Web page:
~ =
~
~
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48The correct position in 1 or 4 would be 3J position
whose distance from the three rays is proportional to thelengths of the three rays.A simple rule, and fairly a,ccura.te, is as follows:Ifthe triangle of error is large, work again; if small, takethe centre of it.The following example is worked on the map:Compass bearings 0'
1. Reunion House, B. 6.c. = 3052. Chaw's Farm, B.6. b. = 3583. Destructor, B.8.a. 68 ! fPosition found is B.ll.a.5.9.
3. RESECTION BY ALIGNMENT.Set the map as accurately as possible and identify onthe map two or three objects that can be seen in thedistance. Place a pin to mark one of these objects andanother in line with this pin and the object itself. With
these two pins as guide a line drawn back from thedistant object will pass through your position on themap. The intersection of lines similarly drawn will givethe required position. (Always look past the lower partof the pins when placing them in line.)
4. ADJUSTMENT.Three positions or objects must be recognised. Set upthe director at zero with the sight rule or telescope onthe first object, say A. Swing from A to TI, and read
the angle recorded on the director49 ; then swing toC and read the angle125.Now take a piece of tracing paper a,nd rule any line
=
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49Ma.rk any point P in this line to represent your position,an ,se,toff from it the two angles as in Fig. 23.th Now a,?just this piece of tracing paper to t.he map soa.t the hnes A, B, a,nd C pass through the obJects A, B,
F~.23
ca,n~ on map. Then P, the point selected, wiIl be thePOsItIon on tho map. This method is very accurate, andCa,n bo very quickly performed.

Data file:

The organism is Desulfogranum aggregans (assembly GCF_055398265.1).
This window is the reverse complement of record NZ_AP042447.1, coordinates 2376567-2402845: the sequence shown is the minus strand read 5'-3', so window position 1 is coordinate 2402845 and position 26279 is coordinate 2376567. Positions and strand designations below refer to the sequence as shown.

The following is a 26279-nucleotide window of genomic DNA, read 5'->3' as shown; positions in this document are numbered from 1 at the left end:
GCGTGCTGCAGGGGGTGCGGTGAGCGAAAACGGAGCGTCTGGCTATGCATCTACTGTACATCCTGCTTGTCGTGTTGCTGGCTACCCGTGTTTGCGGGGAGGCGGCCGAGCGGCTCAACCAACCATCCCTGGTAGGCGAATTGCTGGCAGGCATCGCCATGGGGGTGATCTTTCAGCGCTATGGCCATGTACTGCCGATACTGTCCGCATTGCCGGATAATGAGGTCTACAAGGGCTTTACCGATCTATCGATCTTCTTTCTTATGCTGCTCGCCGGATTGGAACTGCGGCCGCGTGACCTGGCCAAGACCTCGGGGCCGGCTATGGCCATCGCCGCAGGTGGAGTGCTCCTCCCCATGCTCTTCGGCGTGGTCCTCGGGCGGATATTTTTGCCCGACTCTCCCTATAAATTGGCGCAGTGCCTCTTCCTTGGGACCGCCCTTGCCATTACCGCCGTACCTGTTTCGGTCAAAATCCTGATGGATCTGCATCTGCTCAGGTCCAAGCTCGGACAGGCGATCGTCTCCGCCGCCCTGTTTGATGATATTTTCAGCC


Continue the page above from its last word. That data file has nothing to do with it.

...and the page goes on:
A M.H. E
~
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50.
CHAPTER XII.DIRECTORS AND LINES OF FIRE.
Since the No. 1 Din~dor is gnera.ny ava,ilahle, andforms a good introduction to the use of others, it ma,ybeadvisa,ble to give a short description of this insrtrumentand its uses. Severa] old methods of obt.aining require,dangles are detailed below since the present war a,ffordssuch varying conditions of Artillery work that, both oldand new methods should be known.The No. 1 Director consists of a gradua,ted brassplate reading to 1800 right a,nd 1800 left. Above thisplate are two movable plates which can be clamped in.
dependently by means of screws. The uppe,r of thesetwo plates supports a sight rule. An index a,rrow ismarkd on the lower plate.To Set Up the Director.Spread out the legs of theDirector well to give the inst,rument good support, andseo that the graduated plate is horizonta.I. Pla,ee' 180.towards the target so tha,t, zero will t,hus be brought
under the eye. The arrow should be clamped a,t ze~o,and the upper screw loosed.\Vith No. 1 Director the index arrow is movahle sothat right of zero is (l right" and left of zero is " left."\Vith No. 3 Director the short white index mark or
(l reader" is stationary, while the gradua,ted plate its:eIfrevolves, making readings right of zero (l left.," a,ndreadings left of zero " right." \Vhen using this inst,ru.ment remember " white is right" j that is, white leUe,rson black enamel.\Vith No. 4 Director the degrees are marked left orright, e.g. 40 L.
USES.1. To Measure an Angle between two Distant
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51(a) \Vith No.1 Director.
h~Vith a,ITOWclamped at zero lay on one of t.he distanto ~oct~ and then clamp this line by means of the upper:crew. Loosen the lower screw, and swing on to thet~cond objed. The reading shown on the plate will give'le angle beltween the two points.